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Lazard Beats Estimates as M&A Advisory Revenue Increases

Lazard Chief Executive Officer Kenneth M. Jacobs said in April that business had picked up in industries including consumer, health-care services and technology. Photographer: Michael Nagle/Bloomberg
Lazard Chief Executive Officer Kenneth M. Jacobs said in April that business had picked up in industries including consumer, health-care services and technology. Photographer: Michael Nagle/Bloomberg

July 25 (Bloomberg) -- Lazard Ltd., the biggest independent merger-advisory firm, said second-quarter profit rose 81 percent, beating analysts’ estimates as revenue from asset management and takeover advice increased.

Earnings climbed to $59.9 million, or 45 cents a share, from $33.1 million, or 25 cents, a year earlier, the Hamilton, Bermuda-based firm said today in a statement. The average estimate of 11 analysts surveyed by Bloomberg was for per-share earnings of 33 cents.

Global merger-and-acquisition volume climbed 4 percent in the second quarter from the first three months of 2013, according to data compiled by Bloomberg, as cheap debt and rising equity markets spurred dealmaking. Lazard Chief Executive Officer Kenneth M. Jacobs said in April that business had picked up in industries including consumer, health-care services and technology.

The M&A environment is “not terrible,” Jacobs, 54, said today in an interview following the results. Europe has “probably bottomed out” and the U.S. is “not bad,” he said, adding that recovery will depend on an improvement in the real macroeconomic environment.

Lazard climbed 5.2 percent to $36.31 at 4:15 p.m. in New York. The shares gained 22 percent this year, compared with the 19 percent increase in the Russell 1000 Index.

Revenue Sources

Operating revenue increased 12 percent from a year earlier to $511.4 million, led by an 18 percent jump in asset-management fees, which rose to $243.1 million. Financial-advisory revenue advanced 9 percent to $263.3 million as fees from advising clients on takeovers climbed 12 percent to $218.5 million.

For the first half of 2013, M&A advisory fees declined 13 percent to $339.2 million. That contributed to a 17 percent decrease in financial-advisory revenue, which fell to $431.8 million in the six months ended June 30. Asset management climbed 16 percent to $482.8 million in that period.

Lazard set aside $306.8 million, or 60 percent of operating revenue, for compensation expenses in the second quarter. That compared with $285.2 million, or 63 percent, a year earlier.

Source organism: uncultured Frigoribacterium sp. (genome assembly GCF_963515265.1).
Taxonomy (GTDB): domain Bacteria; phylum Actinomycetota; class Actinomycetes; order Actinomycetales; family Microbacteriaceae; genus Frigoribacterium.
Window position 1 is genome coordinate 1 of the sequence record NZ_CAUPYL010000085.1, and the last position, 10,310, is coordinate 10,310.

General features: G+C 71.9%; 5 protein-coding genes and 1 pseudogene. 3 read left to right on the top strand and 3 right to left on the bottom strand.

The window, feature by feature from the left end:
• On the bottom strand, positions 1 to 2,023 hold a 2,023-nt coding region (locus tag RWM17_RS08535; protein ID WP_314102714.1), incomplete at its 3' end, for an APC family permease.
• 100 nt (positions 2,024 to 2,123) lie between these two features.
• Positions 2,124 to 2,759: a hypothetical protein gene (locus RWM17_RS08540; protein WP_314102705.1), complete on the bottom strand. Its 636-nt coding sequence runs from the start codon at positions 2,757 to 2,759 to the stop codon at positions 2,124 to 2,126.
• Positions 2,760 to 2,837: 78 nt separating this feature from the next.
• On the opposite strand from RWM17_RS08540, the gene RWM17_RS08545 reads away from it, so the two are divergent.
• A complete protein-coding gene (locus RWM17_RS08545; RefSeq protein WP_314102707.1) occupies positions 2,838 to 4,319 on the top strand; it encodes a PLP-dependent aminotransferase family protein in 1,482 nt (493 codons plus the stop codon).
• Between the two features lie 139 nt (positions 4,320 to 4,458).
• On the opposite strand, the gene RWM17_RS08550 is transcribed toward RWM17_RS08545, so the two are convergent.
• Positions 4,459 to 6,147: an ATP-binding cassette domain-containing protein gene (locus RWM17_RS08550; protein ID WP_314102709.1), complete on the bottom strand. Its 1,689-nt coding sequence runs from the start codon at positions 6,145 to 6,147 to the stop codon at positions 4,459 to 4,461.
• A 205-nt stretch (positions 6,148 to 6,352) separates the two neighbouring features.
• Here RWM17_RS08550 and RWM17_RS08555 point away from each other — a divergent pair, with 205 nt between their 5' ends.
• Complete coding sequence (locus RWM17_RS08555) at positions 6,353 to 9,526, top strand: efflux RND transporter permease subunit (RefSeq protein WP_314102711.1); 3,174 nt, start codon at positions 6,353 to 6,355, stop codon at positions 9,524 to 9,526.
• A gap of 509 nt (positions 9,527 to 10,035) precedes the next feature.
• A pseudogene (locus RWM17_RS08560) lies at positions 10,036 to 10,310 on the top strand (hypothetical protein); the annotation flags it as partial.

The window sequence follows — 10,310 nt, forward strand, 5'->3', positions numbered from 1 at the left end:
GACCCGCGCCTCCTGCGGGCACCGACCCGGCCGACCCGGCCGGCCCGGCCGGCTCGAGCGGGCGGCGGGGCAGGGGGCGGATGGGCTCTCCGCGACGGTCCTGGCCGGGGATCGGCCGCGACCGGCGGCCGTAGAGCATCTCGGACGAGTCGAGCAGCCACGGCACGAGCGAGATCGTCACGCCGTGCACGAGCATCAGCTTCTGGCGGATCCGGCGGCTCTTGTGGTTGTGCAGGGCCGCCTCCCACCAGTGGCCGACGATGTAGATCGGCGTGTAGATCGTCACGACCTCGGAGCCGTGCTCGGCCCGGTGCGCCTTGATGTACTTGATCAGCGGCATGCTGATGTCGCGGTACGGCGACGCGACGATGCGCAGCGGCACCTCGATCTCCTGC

Last year, Lazard announced a cost-cutting program targeting $125 million in annual savings. The company said today it exceeded its goal and expects annual savings will be about $160 million. The implementation of the program resulted in a $38 million second-quarter charge.

Job Cuts

The full impact of Lazard’s program will occur next year, Chief Operating Officer Alex Stern said today on a conference call following the results. Upon completion of the cost cuts, Lazard will have reduced its headcount by 250, which will be offset by some hiring in “growth areas” of the firm, he said.

Lazard’s current and former employees own a portion of the firm through a holding company called LAZ-MD. Because the stakes owned by employees can be converted into common stock, the company reports earnings as though the stakes were fully exchanged instead of treating them as minority interest.

Without making those adjustments, second-quarter net income was $31 million, or 24 cents a share, unchanged from the year-earlier period.

Evercore Partners Inc., the firm founded by former U.S. Deputy Treasury Secretary Roger Altman, and Greenhill & Co., founded by Robert Greenhill, each reported higher second-quarter profit when compared with a year earlier as revenue from investment banking and advisory units increased.

To contact the reporter on this story: Steve Dickson in New York at sdickson1@bloomberg.net

To contact the editors responsible for this story: Christine Harper at charper@bloomberg.net; David Scheer at dscheer@bloomberg.net

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